Friday, April 03, 2009

Baptist minister says impacts of global warming fall harder on African-Americans than others

Rev.Michael McClain
Recently I attended Ecumenical Advocacy Days in Washington, D.C. as part of my role as a member of the United Methodist Women’s Green Team. Over 700 people of faith from across the nation attended this conference. The theme was “Enough for all.” On the last day we visited our representatives and senators on Capitol Hill.

We learned about environmental racism, in which the people who are already living in poverty are often dealing with the effects of environmental degradation.
I met Baptist minister Michael McClain, a staff-member of the National Council of Churches of Christ Eco-Justice Programs. He spoke about how minority people have often felt left out of the environmental movement when in fact they are the ones who are hardest hit by environmental degradation.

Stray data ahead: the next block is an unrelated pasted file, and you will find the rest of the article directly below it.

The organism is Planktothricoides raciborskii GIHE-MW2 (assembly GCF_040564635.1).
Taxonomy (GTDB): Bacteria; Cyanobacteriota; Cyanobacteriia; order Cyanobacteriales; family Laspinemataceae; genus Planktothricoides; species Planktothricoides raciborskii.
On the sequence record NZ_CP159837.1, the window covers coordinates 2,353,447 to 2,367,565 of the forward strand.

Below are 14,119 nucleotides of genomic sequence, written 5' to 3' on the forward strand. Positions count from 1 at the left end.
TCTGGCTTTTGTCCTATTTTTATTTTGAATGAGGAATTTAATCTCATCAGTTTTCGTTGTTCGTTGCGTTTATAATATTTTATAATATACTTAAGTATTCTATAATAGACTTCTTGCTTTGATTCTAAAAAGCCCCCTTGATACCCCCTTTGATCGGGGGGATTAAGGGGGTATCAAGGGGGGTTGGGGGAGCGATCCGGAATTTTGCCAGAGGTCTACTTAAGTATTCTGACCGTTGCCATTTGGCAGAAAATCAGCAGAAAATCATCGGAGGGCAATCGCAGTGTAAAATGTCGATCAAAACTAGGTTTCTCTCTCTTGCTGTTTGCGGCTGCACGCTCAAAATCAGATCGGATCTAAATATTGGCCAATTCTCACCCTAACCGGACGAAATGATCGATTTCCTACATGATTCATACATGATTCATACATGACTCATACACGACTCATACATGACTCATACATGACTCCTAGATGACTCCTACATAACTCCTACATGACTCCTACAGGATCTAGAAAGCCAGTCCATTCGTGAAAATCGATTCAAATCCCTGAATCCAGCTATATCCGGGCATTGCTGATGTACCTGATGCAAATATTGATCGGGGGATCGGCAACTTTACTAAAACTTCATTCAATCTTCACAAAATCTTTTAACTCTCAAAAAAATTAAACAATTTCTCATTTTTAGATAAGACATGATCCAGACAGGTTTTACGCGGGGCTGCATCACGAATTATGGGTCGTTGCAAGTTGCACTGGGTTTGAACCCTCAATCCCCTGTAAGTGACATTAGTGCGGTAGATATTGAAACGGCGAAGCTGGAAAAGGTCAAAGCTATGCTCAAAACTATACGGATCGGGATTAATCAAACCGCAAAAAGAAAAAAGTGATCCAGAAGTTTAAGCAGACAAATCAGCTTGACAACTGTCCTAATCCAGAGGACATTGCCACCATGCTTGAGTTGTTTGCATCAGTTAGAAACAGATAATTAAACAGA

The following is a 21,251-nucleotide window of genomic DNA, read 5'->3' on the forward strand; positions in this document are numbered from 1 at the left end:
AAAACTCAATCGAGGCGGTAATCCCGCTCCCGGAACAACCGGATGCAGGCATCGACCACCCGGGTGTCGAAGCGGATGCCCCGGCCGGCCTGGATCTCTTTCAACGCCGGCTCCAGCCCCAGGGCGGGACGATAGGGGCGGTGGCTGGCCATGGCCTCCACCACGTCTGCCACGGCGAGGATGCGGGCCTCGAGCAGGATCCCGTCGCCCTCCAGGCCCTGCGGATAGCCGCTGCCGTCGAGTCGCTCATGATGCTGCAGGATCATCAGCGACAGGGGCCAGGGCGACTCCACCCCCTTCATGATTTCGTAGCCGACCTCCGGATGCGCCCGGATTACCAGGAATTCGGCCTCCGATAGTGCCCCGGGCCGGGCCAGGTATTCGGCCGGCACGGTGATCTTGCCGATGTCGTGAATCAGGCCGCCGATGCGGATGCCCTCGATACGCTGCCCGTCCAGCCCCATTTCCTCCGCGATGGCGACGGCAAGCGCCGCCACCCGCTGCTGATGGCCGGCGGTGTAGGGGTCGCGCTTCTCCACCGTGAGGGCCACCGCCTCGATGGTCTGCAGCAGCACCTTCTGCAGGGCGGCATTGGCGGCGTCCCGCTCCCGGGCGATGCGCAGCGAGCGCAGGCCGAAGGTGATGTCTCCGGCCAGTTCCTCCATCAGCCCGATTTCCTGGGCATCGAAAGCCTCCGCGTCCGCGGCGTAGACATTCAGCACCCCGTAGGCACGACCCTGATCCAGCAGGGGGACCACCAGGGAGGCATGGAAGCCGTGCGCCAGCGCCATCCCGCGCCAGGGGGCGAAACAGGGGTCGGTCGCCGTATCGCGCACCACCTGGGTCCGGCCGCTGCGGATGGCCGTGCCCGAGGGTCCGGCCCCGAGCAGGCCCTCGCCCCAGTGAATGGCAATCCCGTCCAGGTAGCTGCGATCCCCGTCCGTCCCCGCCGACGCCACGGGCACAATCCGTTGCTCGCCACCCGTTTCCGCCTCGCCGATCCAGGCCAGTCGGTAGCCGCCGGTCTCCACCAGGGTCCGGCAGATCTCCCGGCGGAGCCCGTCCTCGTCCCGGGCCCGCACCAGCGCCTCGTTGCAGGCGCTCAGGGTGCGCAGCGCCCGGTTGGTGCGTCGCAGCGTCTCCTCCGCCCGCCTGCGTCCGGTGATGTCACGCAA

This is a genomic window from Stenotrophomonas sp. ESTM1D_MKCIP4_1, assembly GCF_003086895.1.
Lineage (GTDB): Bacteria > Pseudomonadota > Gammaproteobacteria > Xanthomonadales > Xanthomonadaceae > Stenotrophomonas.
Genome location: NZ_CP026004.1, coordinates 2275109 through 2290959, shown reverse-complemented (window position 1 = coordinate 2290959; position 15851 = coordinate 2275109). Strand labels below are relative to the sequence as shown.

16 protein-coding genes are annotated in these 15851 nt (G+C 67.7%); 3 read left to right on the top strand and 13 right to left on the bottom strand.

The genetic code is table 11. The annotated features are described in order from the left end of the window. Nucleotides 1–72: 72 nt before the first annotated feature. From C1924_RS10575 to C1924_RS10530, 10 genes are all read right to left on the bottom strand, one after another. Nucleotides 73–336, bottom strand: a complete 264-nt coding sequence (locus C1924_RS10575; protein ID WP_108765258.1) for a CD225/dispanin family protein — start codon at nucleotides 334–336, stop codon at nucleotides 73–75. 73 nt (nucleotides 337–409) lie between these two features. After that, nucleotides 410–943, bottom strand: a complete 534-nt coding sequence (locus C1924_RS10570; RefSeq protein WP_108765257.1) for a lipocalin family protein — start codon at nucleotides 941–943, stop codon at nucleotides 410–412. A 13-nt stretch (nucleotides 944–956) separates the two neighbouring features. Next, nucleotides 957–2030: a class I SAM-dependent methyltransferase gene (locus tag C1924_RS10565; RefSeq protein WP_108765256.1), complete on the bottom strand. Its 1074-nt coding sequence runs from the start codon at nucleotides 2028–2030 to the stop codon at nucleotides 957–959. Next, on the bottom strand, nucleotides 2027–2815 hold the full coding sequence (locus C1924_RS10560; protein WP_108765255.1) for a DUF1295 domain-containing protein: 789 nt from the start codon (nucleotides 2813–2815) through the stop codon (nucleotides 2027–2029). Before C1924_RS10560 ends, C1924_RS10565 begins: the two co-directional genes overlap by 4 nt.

He said, “The worst impacts of global warming fall harder on African-Americans than on anyone else in the United States.” He cited asthma rates are often higher in minority communities, and minorities will pay a higher percentage of their incomes to increasing energy costs.
McClain works to reach out to historic black churches, explain the ways in which climate change is impacting poor people and people of color, and invite them to sign the National Council of Churches’ Faith Principles on Global Warming.

He is also working on home insulation programs, which help people lower energy costs as well as lower their carbon footprint.

If you would like to learn more email McClain at or visit